No, not that closet. (Not that there’s anything wrong with that closet.)

What I’m talking about is the closet of my own mind. Or spirit. Or something. See, I’m an introvert who has always needed a certain amount of alone time in order to stay sane. Far from the madding crowd and all that. I like reading, and thinking about what I’ve read, and consuming media, and thinking about what I’ve consumed, and above all else, freedom from the horrors of small talk. I like talking to people, I just abhor chit chat. Elevators have always been an especially torturous circle of Hell for me. I like having real conversations: sometimes silly, sometimes serious, but real.

I wouldn’t say I’m a wallflower, exactly, because I also like to dance, even if I have to dance by myself—like nobody’s watching. But at any party not featuring music, and not featuring a number of my friends for real conversation, I am likely to be the one sitting next to the ficus benjamina in the corner.

I can fake extroversion when necessary—which explains much of my working life—but if forced to an excess of it I tend to collapse like a soggy noodle at the end of the day. I’m never so glad to shut the door and commune with my solitude as on those days when forced to overplay the extroversion card.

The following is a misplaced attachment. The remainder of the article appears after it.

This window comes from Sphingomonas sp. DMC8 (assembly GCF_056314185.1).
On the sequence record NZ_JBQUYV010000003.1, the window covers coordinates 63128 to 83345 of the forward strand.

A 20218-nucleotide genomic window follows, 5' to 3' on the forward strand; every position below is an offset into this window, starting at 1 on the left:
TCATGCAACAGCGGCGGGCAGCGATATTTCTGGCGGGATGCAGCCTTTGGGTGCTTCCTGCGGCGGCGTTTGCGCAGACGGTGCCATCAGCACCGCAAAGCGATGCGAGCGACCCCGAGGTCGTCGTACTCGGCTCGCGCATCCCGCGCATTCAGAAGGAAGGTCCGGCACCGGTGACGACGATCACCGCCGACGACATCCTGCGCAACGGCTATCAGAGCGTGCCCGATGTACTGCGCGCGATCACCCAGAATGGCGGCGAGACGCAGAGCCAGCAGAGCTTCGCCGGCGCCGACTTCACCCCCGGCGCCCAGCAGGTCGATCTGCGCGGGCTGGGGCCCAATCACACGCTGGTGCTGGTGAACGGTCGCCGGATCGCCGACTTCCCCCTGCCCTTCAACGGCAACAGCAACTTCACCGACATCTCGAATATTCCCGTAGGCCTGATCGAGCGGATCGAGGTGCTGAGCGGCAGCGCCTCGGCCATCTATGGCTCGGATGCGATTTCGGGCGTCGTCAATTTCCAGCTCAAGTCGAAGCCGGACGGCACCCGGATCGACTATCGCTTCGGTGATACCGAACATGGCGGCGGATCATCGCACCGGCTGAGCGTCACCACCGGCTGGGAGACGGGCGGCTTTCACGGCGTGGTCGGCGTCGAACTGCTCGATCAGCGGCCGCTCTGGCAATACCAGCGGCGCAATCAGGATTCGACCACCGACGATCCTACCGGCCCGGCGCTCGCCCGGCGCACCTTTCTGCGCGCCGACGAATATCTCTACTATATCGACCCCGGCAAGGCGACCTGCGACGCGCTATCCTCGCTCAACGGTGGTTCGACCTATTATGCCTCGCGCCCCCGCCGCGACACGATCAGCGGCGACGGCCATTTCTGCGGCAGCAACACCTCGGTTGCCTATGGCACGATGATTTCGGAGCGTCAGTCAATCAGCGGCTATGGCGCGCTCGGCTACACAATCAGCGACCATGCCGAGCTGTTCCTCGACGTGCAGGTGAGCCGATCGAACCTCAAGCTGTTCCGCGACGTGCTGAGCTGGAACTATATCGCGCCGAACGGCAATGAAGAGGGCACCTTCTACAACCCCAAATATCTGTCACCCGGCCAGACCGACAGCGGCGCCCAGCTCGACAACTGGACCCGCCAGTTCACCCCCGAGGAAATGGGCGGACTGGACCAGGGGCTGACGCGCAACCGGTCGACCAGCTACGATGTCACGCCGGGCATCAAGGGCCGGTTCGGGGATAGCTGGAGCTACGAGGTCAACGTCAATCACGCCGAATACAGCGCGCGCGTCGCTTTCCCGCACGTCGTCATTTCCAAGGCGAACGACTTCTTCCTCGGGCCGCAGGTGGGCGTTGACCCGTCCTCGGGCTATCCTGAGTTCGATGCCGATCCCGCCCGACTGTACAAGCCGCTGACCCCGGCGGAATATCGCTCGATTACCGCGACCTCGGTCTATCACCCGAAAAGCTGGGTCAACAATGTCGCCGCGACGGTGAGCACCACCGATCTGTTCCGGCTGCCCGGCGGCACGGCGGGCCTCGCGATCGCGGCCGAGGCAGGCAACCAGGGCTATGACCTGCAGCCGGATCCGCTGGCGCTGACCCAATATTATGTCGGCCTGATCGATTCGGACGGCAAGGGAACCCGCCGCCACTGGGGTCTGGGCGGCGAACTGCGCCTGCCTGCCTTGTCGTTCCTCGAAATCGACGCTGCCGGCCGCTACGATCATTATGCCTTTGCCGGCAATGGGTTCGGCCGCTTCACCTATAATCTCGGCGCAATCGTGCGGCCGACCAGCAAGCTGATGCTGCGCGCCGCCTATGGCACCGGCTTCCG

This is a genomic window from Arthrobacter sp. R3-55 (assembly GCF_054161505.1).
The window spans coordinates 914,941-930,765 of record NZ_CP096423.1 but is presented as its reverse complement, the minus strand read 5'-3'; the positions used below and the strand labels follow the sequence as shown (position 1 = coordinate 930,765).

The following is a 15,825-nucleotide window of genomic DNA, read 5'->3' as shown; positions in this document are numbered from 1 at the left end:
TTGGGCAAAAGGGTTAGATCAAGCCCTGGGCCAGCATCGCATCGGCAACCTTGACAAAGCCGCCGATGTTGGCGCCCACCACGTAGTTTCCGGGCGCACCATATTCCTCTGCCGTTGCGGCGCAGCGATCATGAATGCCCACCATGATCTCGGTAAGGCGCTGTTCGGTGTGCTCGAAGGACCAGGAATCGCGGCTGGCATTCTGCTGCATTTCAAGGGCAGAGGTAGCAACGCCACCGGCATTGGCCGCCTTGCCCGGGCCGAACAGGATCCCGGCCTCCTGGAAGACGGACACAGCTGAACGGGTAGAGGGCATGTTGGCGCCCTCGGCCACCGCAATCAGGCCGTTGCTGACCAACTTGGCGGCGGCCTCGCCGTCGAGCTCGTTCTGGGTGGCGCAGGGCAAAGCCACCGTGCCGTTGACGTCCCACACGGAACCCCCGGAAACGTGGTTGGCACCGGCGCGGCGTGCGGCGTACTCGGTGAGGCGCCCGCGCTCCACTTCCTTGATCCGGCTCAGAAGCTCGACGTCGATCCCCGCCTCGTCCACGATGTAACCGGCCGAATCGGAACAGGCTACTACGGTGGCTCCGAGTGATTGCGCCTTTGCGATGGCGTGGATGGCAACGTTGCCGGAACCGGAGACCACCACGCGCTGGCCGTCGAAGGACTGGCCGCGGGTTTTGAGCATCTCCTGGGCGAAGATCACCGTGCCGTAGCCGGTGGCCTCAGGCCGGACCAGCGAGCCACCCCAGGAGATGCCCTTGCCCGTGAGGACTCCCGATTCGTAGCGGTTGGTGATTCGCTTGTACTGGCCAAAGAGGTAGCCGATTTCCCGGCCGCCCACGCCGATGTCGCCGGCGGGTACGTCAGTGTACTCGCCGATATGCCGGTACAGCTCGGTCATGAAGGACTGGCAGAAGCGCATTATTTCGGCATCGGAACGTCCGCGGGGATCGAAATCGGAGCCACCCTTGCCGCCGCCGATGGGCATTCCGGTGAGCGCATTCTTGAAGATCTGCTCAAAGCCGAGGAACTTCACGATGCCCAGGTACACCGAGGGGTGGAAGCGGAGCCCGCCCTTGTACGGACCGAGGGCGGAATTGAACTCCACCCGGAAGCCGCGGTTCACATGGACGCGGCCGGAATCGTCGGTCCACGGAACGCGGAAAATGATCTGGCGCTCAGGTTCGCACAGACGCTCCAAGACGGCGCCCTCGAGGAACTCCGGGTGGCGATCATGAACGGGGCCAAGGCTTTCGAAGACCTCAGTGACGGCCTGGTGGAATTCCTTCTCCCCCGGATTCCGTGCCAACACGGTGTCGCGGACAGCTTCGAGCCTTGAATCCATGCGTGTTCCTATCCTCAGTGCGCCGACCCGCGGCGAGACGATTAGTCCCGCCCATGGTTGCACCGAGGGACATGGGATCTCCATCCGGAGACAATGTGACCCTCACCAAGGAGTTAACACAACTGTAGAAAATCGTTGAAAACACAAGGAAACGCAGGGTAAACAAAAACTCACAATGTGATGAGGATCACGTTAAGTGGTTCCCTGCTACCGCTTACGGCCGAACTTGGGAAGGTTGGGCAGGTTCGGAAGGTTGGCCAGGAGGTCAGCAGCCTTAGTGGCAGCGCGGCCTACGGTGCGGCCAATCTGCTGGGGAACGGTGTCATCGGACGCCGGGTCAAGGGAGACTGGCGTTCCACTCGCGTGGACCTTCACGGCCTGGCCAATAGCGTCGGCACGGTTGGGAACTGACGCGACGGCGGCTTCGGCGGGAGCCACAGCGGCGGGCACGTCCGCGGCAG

I used to think there was something wrong with me and the way I am. I was certainly told this enough times by extroverts. One time I and a close friend of mine, L., who is also an introvert, went to a “psychic” for a reading. She read us separately, L. first, and when she got to me she said, “You’re another closet person, just like your friend! You both need to get out of yourselves and become part of the world!” L. and I completely took this to heart, berated ourselves for being such mutants. But you know what? We were part of the world, not just the same world this so-called psychic inhabited. We went out and did things, saw things, had fun, but sometimes we just needed to go back to our rooms and think over all that stuff and regenerate our energy. We weren’t extroverts. So fucking what?

Of course, it took me a long time to get that perspective. Perspective is a funny old thing that can change many times over the course of a life. L. and I were talking about this just today, how in high school we spent a lot of time in our rooms listening to music or reading, doing our art, thinking about music and reading and art, peering deep into the strange heart of existence, occasionally going out and doing stuff and having a good time, then circling back to our solitude. And I, for one, was not unhappy with that except when teased about it by the extroverts. All those pom-pom girls and rah-rah boys.

In our twenties, L. and I thought we needed to change the way we were, to get out there and live life like that psychic told us to do, like the pom-rah crowd said we should. I can’t say it ever made me happy trying to force myself to be something I wasn’t, always thinking I was wrong for being who I truly am. I’m glad my perspective has changed again.

There is nothing wrong with the closet I inhabit. After all, good friends and good conversation are just a text away. My closet is messy, but other than that it’s a place where I can read and think and do art and listen to music and podcasts and try, now and again, to have a real and meaningful conversation with the numinous.